As I head back to the station the gloomy drizzly weather relents and I wonder if maybe AFC Totton have made their postponement decision a little too hastily. Still, with their opponents Bedford having quite a trip to make, I suppose that would have influenced things. Not to worry, it will give me an opportunity to visit my first Wessex League ground, meaning that I will have been to a least one stadium in 12 of the 14 Step 5 leagues – just Essex and Sussex to go!

I soon arrive at Hamble station, which is in the middle of nowhere, but just a short 15-minute walk brings me to Follands Park, the home stadium of G E Hamble. I have a sneaking suspicion that, even if they aren’t now, this was once a works team linked to G E Aviation, on whose land the club plays. Although a fence divides the ground from the rest of the complex, the pitch can be easily viewed from the main road, so a little work would need to be done if any ambitions to scale the pyramid were to be realised. There is a small area of covered terracing and a low-level main stand featuring rows of benches, but apart from the tea-bar offering meaty pies, everything else – including the players changing rooms – is 50 yards outside the ground in the clubhouse complex.

The clubhouse is large, and is clearly set up for evenings of manic entertainment. Re-assuring there are a couple of handpumps on the bar for Old Speckled Hen and Greene King IPA, although my initial cursory glance fails to spot them hiding behind a large charity lifeboat, and by then I’ve already plumped for a bottled OSH. Enjoyable nonetheless, and stronger than the draught!

With the home team having a reasonably productive season – fifth prior to the match with a game-in-hand which could take them to a final position of third – I am keen to see the twin 63-goal strikeforce of Jarvis and Musselwhite in action, and I don’t have to wait too long as the former lobs them ahead in the first minute. It should be the cue for a goal-fest against mid-table visitors Totton & Eling, but after they are gifted an equaliser on 15, it settles into an even encounter regularly spoilt by a nit-picking referee keen to establish his authority. This routinely requires any free kick to be preceded with a lengthy lecture to the miscreant in the company of his team captain. A promising game strangled at birth.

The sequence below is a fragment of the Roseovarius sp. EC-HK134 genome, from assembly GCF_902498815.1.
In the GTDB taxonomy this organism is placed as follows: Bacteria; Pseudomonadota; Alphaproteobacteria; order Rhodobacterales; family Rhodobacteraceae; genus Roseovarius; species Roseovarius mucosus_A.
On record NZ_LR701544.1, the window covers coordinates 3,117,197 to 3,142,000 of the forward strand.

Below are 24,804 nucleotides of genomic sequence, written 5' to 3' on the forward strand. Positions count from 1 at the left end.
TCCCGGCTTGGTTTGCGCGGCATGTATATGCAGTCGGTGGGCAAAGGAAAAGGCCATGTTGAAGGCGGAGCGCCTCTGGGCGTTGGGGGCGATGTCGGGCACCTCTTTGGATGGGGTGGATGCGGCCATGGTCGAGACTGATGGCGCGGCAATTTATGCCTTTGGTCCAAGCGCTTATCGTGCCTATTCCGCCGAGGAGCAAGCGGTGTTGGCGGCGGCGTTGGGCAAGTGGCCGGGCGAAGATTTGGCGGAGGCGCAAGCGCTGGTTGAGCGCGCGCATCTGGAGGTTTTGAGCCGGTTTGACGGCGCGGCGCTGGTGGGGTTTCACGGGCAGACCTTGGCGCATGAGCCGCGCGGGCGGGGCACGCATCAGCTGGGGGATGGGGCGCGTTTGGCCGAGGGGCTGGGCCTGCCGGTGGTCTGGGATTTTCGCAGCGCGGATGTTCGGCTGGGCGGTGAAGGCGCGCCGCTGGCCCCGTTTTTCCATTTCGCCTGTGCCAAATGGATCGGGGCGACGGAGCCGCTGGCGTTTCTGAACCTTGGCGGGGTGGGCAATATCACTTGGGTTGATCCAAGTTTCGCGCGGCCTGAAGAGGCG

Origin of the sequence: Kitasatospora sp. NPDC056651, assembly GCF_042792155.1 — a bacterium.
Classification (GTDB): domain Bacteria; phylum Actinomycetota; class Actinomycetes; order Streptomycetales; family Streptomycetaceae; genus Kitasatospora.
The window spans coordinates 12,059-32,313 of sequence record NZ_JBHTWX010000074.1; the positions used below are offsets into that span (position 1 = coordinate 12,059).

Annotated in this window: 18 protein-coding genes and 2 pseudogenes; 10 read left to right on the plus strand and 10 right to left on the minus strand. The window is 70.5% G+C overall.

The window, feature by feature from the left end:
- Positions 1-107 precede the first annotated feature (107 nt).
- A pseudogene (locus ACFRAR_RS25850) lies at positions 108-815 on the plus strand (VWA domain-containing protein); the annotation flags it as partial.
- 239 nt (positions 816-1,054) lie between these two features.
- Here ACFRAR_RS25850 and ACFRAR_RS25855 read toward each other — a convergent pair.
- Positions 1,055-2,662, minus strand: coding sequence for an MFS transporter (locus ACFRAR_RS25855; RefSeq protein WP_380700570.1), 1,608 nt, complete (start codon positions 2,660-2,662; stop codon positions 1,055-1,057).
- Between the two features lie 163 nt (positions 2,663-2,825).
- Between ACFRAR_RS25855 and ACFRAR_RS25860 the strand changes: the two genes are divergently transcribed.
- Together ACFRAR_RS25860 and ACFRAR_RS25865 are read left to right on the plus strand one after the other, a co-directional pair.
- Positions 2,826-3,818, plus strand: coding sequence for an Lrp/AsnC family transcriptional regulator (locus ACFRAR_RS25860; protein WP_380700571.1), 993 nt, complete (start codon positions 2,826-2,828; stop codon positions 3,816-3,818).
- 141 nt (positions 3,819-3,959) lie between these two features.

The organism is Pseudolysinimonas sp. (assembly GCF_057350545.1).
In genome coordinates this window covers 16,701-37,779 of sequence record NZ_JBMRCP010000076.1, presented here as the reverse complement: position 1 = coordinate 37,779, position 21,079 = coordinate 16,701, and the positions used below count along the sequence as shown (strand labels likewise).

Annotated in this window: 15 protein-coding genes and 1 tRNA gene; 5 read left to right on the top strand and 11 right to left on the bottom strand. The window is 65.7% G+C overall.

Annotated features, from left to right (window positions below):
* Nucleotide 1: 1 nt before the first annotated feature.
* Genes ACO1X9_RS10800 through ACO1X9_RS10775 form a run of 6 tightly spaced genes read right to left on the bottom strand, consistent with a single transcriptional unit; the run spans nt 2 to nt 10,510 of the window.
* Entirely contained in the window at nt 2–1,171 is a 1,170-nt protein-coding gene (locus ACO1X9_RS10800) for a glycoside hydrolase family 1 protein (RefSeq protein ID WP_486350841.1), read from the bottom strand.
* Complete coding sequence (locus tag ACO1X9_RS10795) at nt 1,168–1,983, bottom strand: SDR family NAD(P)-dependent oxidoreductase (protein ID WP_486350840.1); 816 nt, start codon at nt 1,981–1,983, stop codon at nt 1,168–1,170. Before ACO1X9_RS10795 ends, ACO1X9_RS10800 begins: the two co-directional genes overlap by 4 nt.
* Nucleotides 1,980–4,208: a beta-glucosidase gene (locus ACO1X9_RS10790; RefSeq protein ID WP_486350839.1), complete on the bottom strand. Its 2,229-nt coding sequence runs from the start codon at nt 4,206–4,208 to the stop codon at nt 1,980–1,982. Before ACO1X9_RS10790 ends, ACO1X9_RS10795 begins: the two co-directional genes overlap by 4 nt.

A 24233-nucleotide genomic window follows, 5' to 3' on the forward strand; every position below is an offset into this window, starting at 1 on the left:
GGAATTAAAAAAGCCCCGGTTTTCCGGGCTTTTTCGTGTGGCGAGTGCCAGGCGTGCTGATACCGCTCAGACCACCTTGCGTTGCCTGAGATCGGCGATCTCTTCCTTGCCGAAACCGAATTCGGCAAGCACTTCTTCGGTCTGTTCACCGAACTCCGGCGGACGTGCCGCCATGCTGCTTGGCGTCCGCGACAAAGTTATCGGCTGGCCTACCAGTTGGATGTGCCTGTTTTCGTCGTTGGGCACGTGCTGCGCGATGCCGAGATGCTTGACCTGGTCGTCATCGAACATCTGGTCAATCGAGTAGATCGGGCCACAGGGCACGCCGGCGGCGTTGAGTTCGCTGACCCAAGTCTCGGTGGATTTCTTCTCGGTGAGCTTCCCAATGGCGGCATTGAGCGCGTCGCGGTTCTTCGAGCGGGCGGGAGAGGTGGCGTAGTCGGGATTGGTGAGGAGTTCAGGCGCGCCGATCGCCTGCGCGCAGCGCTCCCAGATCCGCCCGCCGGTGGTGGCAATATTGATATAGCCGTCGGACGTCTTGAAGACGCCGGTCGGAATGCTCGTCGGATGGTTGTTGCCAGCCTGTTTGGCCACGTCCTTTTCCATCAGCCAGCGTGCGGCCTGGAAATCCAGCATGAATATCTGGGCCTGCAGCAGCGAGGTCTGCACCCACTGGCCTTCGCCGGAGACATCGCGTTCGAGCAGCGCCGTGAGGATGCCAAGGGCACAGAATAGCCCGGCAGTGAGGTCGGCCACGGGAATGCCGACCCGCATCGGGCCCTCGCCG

The other half of the prolific strike-force does manage to nod the home team ahead again early in the second half, but the initial promise has long since evaporated and the game dwindles to a relatively uneventful finish.

And so I start my journey home, which will take me eight hours, involve catching three trains and another 4-mile walk across London, and get me into bed by 1.00 in the morning. Sadly, with no time for any more beer either. But as I said earlier, shrewd internet ticket buying got me to London and back for £6.50 (Megabus but by train), from London to Southampton & back for £6.60 (Southern Railways advance fare), and Southampton to Hamble for £4.20 return (the extortionate part). That’s a day out for £17.30. Which translates to about 3 shillings and sixpence in old money. Not quite Munich, but hey!

Programme: £1 on the turnstile. Functional. The visitors’ name is mis-spelt on the cover, and regularly inside. I picked up on this same ‘crime’ in the Coventry Sphinx programme recently, only to be taken to task by the secretary of another Midland Alliance club who seemed to think that I have it in for programme editors. I don’t, we all make grammatical errors. But spelling your opponents’ team name correctly shouldn’t be that difficult, should it?

Floodlight pylons: 6

Parakeets: None

Toilets: A couple of portaloos behind the snack bar, or use the ones shared by the players in the clubhouse complex

Club shop: Didn’t see one

Music the players run out to: ‘Pretty in Pink’ was being played as the players came out, which might have been a comment on the red-shirted visitors. Or maybe just a coincidence.

Kop choir: No

Away fans: None vocal

What’s in a name? With a name like Lloyd Webber, I wonder if the Hamble team captain is known for his theatrical antics.

Advertisements

Leave a Reply

Fill in your details below or click an icon to log in:

WordPress.com Logo

You are commenting using your WordPress.com account. Log Out / Change )

Twitter picture

You are commenting using your Twitter account. Log Out / Change )

Facebook photo

You are commenting using your Facebook account. Log Out / Change )

Google+ photo

You are commenting using your Google+ account. Log Out / Change )

Connecting to %s

%d bloggers like this: